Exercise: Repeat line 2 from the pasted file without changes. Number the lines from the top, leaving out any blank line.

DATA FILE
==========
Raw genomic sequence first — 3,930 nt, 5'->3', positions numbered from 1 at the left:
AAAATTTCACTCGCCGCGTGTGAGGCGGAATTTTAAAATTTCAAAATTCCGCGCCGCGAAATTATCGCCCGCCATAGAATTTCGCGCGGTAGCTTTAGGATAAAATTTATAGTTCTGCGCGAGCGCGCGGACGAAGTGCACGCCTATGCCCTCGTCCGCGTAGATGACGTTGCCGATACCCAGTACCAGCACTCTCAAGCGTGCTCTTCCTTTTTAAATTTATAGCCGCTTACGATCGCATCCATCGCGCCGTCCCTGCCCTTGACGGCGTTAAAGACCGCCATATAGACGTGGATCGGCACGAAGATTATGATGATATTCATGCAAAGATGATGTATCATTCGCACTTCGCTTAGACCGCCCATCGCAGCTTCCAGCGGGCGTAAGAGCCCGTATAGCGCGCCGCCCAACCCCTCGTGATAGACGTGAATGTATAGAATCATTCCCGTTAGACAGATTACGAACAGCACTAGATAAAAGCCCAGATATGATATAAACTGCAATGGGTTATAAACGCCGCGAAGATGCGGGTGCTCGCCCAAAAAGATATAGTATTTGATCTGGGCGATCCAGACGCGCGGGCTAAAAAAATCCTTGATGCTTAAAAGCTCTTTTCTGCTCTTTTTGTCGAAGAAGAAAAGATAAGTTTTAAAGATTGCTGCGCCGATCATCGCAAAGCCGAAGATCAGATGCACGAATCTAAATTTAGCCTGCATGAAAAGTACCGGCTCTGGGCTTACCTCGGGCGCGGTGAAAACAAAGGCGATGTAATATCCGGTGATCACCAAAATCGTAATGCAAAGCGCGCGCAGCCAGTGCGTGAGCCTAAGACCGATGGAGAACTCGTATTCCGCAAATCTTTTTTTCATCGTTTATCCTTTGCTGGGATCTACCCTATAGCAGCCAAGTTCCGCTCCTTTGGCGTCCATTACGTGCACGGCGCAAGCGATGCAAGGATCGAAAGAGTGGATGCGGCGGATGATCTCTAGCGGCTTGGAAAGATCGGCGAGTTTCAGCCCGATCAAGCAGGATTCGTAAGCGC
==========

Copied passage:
AAAATTTCACTCGCCGCGTGTGAGGCGGAATTTTAAAATTTCAAAATTCCGCGCCGCGAAATTATCGCCCGCCATAGAATTTCGCGCGGTAGCTTTAGGATAAAATTTATAGTTCTGCGCGAGCGCGCGGACGAAGTGCACGCCTATGCCCTCGTCCGCGTAGATGACGTTGCCGATACCCAGTACCAGCACTCTCAAGCGTGCTCTTCCTTTTTAAATTTATAGCCGCTTACGATCGCATCCATCGCGCCGTCCCTGCCCTTGACGGCGTTAAAGACCGCCATATAGACGTGGATCGGCACGAAGATTATGATGATATTCATGCAAAGATGATGTATCATTCGCACTTCGCTTAGACCGCCCATCGCAGCTTCCAGCGGGCGTAAGAGCCCGTATAGCGCGCCGCCCAACCCCTCGTGATAGACGTGAATGTATAGAATCATTCCCGTTAGACAGATTACGAACAGCACTAGATAAAAGCCCAGATATGATATAAACTGCAATGGGTTATAAACGCCGCGAAGATGCGGGTGCTCGCCCAAAAAGATATAGTATTTGATCTGGGCGATCCAGACGCGCGGGCTAAAAAAATCCTTGATGCTTAAAAGCTCTTTTCTGCTCTTTTTGTCGAAGAAGAAAAGATAAGTTTTAAAGATTGCTGCGCCGATCATCGCAAAGCCGAAGATCAGATGCACGAATCTAAATTTAGCCTGCATGAAAAGTACCGGCTCTGGGCTTACCTCGGGCGCGGTGAAAACAAAGGCGATGTAATATCCGGTGATCACCAAAATCGTAATGCAAAGCGCGCGCAGCCAGTGCGTGAGCCTAAGACCGATGGAGAACTCGTATTCCGCAAATCTTTTTTTCATCGTTTATCCTTTGCTGGGATCTACCCTATAGCAGCCAAGTTCCGCTCCTTTGGCGTCCATTACGTGCACGGCGCAAGCGATGCAAGGATCGAAAGAGTGGATGCGGCGGATGATCTCTAGCGGCTTGGAAAGATCGGCGAGTTTCAGCCCGATCAAGCAGGATTCGTAAGCGC